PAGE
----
Everything seems to be going just fine at the moment.
Everything seems to be going just fine at the moment.
Uh oh, here comes the "evil eye" we females are so good at!
Uh oh, here comes the “evil eye” we females are so good at!

I am thankful for being able to observe this time of Punkin and Gambini’s “soft” release into the wild. It is a slow process for squirrels. They are very timid creatures. They venture further into the woods a little at a time, only as they feel secure. We are able to observe how instinct leads these orphans to know how to survive.  For now, the two seem to be working together to prepare for the cold winter months ahead, perhaps planning to hole-up as a pair to keep warm. But it will not be long before a less playful squabble will ensue and they will move on as the solitary individuals they were born to be – discovering and accomplishing new things, occasionally indulging in a bit of playfulness, and of course having a real squabble or two every now and then!

Gambini and Punking enjoying a snack together in the evening sunset.
Gambini and Punkin enjoy a snack together in the evening sunset.

© 2014 Day by Day the Farm Girl Way…


52 thoughts on “Squirrel Squabbles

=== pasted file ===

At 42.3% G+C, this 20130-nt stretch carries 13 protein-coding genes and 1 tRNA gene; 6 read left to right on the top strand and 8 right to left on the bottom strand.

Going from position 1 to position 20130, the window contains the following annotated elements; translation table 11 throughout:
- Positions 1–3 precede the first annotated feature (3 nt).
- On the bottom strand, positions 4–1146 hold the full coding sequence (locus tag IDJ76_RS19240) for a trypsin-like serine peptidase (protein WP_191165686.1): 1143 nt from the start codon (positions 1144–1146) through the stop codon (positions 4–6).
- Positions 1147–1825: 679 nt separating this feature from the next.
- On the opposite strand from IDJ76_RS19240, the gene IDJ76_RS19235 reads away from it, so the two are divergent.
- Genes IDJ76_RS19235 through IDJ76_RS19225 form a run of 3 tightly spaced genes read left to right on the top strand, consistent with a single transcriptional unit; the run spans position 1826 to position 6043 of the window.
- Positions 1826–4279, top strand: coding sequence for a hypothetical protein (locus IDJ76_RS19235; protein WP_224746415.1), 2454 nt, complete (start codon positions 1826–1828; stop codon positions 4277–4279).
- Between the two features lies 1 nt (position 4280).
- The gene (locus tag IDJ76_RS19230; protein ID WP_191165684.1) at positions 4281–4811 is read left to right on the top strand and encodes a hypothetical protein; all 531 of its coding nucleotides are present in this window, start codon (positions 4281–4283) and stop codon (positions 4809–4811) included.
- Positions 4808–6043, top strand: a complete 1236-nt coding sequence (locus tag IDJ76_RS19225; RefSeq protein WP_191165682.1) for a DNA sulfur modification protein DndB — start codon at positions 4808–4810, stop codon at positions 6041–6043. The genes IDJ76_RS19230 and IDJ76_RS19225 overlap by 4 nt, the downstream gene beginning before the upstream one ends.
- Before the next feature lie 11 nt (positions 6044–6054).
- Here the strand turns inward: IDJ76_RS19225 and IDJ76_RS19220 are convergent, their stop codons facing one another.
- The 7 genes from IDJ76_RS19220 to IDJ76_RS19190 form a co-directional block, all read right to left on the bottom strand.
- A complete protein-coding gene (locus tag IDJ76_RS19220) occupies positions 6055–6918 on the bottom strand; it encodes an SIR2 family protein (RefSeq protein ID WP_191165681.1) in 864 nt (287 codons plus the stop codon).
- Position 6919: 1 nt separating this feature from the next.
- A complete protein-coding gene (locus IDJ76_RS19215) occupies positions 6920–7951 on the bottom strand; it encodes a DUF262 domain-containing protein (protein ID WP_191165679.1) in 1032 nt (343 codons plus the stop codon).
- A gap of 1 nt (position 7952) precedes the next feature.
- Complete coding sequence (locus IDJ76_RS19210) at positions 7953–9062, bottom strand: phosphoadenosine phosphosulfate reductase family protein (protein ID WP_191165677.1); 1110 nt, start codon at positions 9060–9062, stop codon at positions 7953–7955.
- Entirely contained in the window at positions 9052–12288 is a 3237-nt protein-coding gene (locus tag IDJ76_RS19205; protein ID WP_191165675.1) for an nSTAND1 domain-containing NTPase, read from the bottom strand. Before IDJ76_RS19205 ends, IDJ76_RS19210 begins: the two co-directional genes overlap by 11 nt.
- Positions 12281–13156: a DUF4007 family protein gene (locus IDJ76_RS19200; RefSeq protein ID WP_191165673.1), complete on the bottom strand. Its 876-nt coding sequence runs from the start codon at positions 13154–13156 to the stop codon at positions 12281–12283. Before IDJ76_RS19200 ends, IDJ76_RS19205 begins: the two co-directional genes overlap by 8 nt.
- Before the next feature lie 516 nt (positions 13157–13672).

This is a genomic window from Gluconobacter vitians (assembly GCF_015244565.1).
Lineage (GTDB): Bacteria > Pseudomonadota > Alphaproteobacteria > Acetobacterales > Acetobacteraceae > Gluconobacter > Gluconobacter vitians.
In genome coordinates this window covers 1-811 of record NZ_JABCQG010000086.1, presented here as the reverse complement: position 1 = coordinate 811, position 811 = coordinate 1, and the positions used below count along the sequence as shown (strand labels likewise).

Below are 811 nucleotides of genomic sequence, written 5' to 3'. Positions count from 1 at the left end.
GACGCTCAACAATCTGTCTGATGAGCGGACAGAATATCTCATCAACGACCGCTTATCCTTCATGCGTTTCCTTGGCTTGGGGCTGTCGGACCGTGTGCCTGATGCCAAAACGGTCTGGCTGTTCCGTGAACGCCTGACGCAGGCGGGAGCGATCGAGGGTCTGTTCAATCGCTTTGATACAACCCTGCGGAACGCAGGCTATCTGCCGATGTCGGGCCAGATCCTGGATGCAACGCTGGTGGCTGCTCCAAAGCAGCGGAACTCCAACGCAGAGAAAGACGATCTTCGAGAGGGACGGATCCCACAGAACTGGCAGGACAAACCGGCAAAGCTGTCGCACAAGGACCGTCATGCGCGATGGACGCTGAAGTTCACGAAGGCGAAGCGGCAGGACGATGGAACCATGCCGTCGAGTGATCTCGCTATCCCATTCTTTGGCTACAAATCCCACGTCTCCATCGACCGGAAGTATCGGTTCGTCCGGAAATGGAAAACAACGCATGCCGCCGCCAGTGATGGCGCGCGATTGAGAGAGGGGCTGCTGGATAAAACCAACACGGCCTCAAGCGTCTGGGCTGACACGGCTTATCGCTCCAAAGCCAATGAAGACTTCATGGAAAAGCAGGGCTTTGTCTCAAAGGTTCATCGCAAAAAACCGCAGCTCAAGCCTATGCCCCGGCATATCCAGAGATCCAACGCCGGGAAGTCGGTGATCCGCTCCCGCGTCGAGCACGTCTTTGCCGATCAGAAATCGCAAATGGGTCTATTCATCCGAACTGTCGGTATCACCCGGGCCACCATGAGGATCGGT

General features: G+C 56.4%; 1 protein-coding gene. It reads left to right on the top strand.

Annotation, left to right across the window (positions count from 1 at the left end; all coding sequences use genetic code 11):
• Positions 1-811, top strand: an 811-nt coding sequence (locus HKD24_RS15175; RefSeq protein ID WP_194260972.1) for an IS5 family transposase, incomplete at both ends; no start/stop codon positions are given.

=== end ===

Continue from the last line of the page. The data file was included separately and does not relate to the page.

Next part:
1. Who knew squirrels could be that cute. And “chortles and squabbles over morning vittles” just cracks me up. It’s like you are Ella Mae from the Jed Clampet clan, Beverly Hillbillys. Except you save lives and are a friend to the universe. I never knew what the heck they were. Nice post Lori.

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    1. Ha ha! Thank you Mike. I always liked watching the Beverly Hillbilly’s as a kid. I was more interested in what Granny’s elixir (rheumatism medicine) was all about than I was with Elly’s animals!

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  2. They are just too adorable for words really! Gorgeous pics! I am yet to see a squirrel in real life. The brushtail possums here are pretty cute except when they keep me awake all night with the nocturnal roof-time shenanigans! 🙂